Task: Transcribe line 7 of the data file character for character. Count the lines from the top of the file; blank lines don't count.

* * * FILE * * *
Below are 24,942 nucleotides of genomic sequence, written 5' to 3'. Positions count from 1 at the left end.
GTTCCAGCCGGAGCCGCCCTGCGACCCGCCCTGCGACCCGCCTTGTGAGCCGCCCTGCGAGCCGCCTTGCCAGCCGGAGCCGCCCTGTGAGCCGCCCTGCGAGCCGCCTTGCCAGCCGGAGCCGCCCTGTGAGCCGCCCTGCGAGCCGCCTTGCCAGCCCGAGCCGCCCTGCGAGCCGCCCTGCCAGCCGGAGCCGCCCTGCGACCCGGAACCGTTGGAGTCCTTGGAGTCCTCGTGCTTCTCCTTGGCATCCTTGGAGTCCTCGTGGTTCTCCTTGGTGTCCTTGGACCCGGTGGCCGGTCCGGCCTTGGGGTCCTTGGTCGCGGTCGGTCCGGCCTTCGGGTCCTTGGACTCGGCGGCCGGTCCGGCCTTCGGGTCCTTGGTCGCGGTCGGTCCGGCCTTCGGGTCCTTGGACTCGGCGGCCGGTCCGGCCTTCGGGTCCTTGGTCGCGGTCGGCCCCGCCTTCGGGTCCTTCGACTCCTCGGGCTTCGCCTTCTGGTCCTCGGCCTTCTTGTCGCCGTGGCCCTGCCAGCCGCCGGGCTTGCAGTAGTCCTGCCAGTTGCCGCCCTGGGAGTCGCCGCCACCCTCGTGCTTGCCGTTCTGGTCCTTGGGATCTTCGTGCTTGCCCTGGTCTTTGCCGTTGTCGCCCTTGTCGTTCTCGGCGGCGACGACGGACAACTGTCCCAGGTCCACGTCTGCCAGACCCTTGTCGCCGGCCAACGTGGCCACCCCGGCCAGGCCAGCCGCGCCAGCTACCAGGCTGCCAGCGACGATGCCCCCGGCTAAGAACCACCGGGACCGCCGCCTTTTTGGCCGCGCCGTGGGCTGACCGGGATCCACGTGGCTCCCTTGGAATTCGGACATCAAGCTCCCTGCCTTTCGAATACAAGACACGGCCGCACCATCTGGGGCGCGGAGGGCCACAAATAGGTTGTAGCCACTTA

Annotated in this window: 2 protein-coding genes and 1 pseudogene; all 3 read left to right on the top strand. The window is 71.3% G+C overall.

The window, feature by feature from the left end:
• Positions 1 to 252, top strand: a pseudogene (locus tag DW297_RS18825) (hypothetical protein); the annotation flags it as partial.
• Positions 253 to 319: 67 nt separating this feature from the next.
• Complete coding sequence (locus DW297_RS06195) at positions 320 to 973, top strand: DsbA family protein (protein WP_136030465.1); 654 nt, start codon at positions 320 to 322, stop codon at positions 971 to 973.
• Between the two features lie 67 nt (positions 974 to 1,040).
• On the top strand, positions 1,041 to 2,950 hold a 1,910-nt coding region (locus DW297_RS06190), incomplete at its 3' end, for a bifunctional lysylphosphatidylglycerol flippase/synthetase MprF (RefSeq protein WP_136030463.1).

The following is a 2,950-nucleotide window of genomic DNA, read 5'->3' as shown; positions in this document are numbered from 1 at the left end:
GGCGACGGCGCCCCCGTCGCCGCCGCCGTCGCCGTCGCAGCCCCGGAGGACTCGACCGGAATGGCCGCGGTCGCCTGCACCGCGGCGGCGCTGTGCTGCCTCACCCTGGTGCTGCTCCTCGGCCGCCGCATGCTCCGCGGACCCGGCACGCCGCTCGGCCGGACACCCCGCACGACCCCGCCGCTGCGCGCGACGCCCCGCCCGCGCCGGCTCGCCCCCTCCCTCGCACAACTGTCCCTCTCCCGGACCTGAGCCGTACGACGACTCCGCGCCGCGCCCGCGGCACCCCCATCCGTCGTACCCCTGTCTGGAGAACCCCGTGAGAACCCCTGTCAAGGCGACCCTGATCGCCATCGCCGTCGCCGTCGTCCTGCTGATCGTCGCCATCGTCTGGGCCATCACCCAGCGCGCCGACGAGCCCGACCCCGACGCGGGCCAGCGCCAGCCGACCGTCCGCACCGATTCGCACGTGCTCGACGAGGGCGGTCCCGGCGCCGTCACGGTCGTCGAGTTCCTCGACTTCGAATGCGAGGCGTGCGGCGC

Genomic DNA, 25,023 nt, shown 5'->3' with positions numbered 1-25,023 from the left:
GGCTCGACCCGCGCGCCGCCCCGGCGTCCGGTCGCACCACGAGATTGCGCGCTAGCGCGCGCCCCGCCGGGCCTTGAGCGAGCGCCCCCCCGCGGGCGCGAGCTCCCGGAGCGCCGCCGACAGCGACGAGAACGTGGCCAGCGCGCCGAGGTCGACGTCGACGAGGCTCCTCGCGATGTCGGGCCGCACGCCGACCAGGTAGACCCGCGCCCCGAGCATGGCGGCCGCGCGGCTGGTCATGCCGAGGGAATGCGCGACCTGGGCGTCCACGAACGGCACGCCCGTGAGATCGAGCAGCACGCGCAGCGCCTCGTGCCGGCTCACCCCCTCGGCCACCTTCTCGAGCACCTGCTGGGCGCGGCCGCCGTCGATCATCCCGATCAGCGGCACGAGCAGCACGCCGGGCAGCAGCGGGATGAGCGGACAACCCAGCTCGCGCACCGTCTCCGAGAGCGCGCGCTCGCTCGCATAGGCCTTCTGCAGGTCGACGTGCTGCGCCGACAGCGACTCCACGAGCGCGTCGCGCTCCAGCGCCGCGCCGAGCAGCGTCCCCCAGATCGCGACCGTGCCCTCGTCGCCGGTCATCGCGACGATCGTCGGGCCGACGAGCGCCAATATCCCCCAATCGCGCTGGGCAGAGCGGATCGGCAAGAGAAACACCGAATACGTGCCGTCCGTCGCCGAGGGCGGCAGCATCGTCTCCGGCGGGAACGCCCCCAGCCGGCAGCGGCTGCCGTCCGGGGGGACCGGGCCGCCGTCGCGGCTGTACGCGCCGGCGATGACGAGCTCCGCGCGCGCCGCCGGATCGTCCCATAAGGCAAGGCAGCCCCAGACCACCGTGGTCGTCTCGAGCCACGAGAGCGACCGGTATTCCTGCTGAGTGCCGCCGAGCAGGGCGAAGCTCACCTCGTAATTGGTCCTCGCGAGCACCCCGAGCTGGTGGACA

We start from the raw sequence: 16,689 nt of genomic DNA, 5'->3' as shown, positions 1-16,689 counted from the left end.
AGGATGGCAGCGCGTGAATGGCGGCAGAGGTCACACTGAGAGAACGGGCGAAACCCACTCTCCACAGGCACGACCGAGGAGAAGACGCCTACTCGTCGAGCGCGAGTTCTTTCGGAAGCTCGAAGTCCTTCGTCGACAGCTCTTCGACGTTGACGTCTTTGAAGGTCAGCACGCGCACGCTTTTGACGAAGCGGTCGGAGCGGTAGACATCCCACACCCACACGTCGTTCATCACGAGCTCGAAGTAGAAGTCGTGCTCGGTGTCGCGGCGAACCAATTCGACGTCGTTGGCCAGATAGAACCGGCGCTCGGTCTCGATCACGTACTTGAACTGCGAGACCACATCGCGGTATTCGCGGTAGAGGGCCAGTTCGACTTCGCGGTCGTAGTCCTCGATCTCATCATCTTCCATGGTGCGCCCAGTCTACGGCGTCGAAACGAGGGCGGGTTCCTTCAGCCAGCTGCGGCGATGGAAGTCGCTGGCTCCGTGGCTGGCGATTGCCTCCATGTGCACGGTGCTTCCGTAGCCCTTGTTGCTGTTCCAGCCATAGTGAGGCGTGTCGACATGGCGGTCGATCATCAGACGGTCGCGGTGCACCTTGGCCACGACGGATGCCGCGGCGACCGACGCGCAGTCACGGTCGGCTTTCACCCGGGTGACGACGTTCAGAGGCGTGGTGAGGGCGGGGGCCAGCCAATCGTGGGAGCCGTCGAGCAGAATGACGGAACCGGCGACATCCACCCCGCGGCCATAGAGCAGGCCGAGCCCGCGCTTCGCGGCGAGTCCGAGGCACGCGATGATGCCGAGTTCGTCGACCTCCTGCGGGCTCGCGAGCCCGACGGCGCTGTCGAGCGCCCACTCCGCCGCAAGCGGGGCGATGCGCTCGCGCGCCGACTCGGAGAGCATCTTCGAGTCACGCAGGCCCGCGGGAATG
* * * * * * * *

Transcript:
• Complete coding sequence (locus DW297_RS06195) at positions 320 to 973, top strand: DsbA family protein (protein WP_136030465.1); 654 nt, start codon at positions 320 to 322, stop codon at positions 971 to 973.